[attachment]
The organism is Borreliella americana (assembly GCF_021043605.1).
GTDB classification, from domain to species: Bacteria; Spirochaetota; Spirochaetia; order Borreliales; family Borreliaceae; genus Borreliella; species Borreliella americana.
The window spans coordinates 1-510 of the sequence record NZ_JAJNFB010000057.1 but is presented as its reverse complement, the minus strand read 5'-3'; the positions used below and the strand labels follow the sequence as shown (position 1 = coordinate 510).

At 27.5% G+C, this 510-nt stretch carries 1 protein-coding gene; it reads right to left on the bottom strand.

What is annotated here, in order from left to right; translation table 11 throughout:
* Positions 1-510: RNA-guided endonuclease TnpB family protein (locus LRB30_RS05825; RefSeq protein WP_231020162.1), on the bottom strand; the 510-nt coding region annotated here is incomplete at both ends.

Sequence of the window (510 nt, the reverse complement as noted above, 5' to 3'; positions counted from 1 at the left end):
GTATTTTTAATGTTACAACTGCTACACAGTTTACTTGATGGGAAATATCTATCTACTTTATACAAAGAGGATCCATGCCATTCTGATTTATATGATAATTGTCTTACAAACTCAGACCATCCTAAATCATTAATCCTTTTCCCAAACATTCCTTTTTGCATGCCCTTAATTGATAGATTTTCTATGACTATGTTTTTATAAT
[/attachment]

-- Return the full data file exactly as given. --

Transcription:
The organism is Borreliella americana (assembly GCF_021043605.1).
GTDB classification, from domain to species: Bacteria; Spirochaetota; Spirochaetia; order Borreliales; family Borreliaceae; genus Borreliella; species Borreliella americana.
The window spans coordinates 1-510 of the sequence record NZ_JAJNFB010000057.1 but is presented as its reverse complement, the minus strand read 5'-3'; the positions used below and the strand labels follow the sequence as shown (position 1 = coordinate 510).

At 27.5% G+C, this 510-nt stretch carries 1 protein-coding gene; it reads right to left on the bottom strand.

What is annotated here, in order from left to right; translation table 11 throughout:
* Positions 1-510: RNA-guided endonuclease TnpB family protein (locus LRB30_RS05825; RefSeq protein WP_231020162.1), on the bottom strand; the 510-nt coding region annotated here is incomplete at both ends.

Sequence of the window (510 nt, the reverse complement as noted above, 5' to 3'; positions counted from 1 at the left end):
GTATTTTTAATGTTACAACTGCTACACAGTTTACTTGATGGGAAATATCTATCTACTTTATACAAAGAGGATCCATGCCATTCTGATTTATATGATAATTGTCTTACAAACTCAGACCATCCTAAATCATTAATCCTTTTCCCAAACATTCCTTTTTGCATGCCCTTAATTGATAGATTTTCTATGACTATGTTTTTATAAT